How do you identify the ideas or people who are changing the world and that you might want to invest in? What qualities do you look for when you’re investing in a company?
JC: As we approached our 15-year anniversary at the Case Foundation, we began to reflect on what made us, and our many partners, successful over the years. We found that we were most successful when we, and the organizations and entrepreneurs we invested in, were fearless. We made big bets, experimented early and often, made failure matter, reached beyond our bubble, and let urgency conquer our fear. Together these principles form a powerful way of thinking about effective philanthropy and change-making, one that we think will be important in meeting the challenges that confront us for generations to come.
Women are loaned $1 for every $23 loaned to a man - how can we go about changing this?
JC: Raising capital from investors has long been key to women’s economic development - from Africa to Silicon Valley. Yet the percentage of venture capital going to women-led businesses is just 13 percent. This number must grow. As investors, we have to break into the cycle and invest in women. Women’s empowerment is front and center this year as more companies and countries are fast-tracking initiatives to invest in female entrepreneurs. They recognize that women are crucial to economic growth around the world. We know that women-led high-tech startups are more capital-efficient, achieving 35 percent higher returns on investment. And when venture- backed, they generate 12 percent higher revenue than male-owned tech companies. At the Case Foundation, we have proactively taken strides to invest in women and support female entrepreneurs, from our support through grants to entities like the Startup America Partnership (now UP Global) and by funding leading female social entrepreneurs like Barbara Van Dahlen of Give an Hour, Barbara Bush of the Global Health Corps, and Reshma Saujani of Girls Who Code.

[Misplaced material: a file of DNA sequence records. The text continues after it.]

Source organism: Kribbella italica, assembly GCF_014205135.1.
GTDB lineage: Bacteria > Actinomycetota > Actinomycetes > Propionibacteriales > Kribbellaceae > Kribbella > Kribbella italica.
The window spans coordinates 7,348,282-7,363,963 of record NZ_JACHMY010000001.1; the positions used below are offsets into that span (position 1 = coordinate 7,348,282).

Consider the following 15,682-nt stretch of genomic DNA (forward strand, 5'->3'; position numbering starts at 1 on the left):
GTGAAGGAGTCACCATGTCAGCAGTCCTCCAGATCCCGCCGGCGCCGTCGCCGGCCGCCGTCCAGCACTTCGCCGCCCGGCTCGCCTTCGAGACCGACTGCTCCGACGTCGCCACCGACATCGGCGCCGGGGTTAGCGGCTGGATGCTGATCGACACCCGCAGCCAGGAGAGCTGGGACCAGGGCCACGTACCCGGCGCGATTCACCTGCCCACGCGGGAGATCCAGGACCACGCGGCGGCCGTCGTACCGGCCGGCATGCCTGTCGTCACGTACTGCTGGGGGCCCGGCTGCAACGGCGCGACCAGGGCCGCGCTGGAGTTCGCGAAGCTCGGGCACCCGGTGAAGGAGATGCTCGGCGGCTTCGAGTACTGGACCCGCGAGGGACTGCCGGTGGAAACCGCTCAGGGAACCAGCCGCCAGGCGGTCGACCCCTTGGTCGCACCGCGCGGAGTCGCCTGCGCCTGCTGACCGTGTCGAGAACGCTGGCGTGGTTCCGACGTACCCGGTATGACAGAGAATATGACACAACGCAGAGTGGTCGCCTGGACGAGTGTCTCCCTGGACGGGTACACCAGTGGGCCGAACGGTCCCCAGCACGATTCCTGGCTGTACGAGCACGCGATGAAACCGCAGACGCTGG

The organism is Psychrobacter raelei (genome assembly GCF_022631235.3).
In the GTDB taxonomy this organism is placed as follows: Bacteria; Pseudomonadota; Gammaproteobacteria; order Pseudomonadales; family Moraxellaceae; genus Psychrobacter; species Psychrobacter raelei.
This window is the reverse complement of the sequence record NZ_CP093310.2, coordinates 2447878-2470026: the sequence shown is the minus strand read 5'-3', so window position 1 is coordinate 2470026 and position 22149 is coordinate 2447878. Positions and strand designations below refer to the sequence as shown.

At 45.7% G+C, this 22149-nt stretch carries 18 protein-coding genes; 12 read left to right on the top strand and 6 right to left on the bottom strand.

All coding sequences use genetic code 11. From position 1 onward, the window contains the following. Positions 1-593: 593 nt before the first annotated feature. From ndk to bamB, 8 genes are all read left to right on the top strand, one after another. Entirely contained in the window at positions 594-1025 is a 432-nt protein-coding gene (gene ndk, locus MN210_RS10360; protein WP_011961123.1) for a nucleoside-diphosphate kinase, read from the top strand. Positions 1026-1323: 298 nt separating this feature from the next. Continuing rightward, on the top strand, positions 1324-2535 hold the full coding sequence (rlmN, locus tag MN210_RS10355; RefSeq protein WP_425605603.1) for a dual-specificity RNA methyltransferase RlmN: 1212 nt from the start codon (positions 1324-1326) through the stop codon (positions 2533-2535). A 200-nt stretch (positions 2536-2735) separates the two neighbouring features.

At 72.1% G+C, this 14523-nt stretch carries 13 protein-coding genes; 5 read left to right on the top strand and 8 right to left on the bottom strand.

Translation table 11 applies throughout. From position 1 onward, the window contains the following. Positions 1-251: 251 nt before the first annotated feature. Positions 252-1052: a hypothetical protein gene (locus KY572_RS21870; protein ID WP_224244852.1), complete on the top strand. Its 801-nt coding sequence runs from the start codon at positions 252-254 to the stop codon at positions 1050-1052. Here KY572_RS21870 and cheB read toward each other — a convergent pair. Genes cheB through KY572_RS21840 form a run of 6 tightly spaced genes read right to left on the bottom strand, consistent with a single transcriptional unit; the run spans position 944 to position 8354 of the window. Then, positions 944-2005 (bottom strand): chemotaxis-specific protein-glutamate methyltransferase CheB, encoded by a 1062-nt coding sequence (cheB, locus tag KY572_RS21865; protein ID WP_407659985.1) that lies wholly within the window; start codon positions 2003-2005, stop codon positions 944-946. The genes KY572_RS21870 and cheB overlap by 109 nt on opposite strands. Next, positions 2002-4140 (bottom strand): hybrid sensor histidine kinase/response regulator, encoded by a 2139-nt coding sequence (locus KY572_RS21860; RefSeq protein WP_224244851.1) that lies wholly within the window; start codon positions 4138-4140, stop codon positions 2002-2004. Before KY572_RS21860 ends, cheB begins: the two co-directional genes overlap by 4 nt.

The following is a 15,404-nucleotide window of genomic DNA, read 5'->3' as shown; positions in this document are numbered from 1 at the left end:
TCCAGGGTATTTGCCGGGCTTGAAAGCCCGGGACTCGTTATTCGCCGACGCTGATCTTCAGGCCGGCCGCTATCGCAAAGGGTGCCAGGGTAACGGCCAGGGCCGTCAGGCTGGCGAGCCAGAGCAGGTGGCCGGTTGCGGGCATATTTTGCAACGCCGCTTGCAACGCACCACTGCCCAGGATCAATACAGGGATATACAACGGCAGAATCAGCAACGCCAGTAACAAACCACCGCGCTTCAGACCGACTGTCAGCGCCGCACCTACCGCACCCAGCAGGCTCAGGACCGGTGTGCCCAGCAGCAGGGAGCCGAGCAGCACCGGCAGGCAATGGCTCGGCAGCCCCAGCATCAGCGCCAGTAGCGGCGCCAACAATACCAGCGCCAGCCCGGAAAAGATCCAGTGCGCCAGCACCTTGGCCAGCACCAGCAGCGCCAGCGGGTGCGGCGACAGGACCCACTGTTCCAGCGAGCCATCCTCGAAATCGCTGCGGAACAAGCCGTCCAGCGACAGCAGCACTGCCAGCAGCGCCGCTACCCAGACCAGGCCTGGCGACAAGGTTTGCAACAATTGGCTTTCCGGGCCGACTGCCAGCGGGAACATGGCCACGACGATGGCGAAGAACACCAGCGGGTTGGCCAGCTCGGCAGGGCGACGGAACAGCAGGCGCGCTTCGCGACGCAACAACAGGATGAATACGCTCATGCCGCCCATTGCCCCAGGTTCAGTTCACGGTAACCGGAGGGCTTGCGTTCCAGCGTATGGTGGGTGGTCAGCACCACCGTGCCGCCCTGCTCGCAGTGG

One of the things that holds many entrepreneurs back is fear. The Case Foundation espouses a fearless approach to social change. What do you recommend to people who have big ideas, but who are being held back by fear?
JC: The Be Fearless platform is really about a set of principles that, when applied, often lead to success when building companies or movements. It’s important that those out to change the world with a big idea understand that to find new ways to solve old problems, we need to try new things. Trying new things, or innovating, involves risk-taking and the potential for failure. If you look at successful entrepreneurs and innovators, you’ll see a road strewn with failures on their way to a breakthrough. The same is true in the work of social innovation. As a sector, we need to recognize this, and if failure happens, commit to fail fast and “fail forward” so there is future value in what didn’t work.
Can you tell us about a few businesses that you see as especially remarkable or innovative?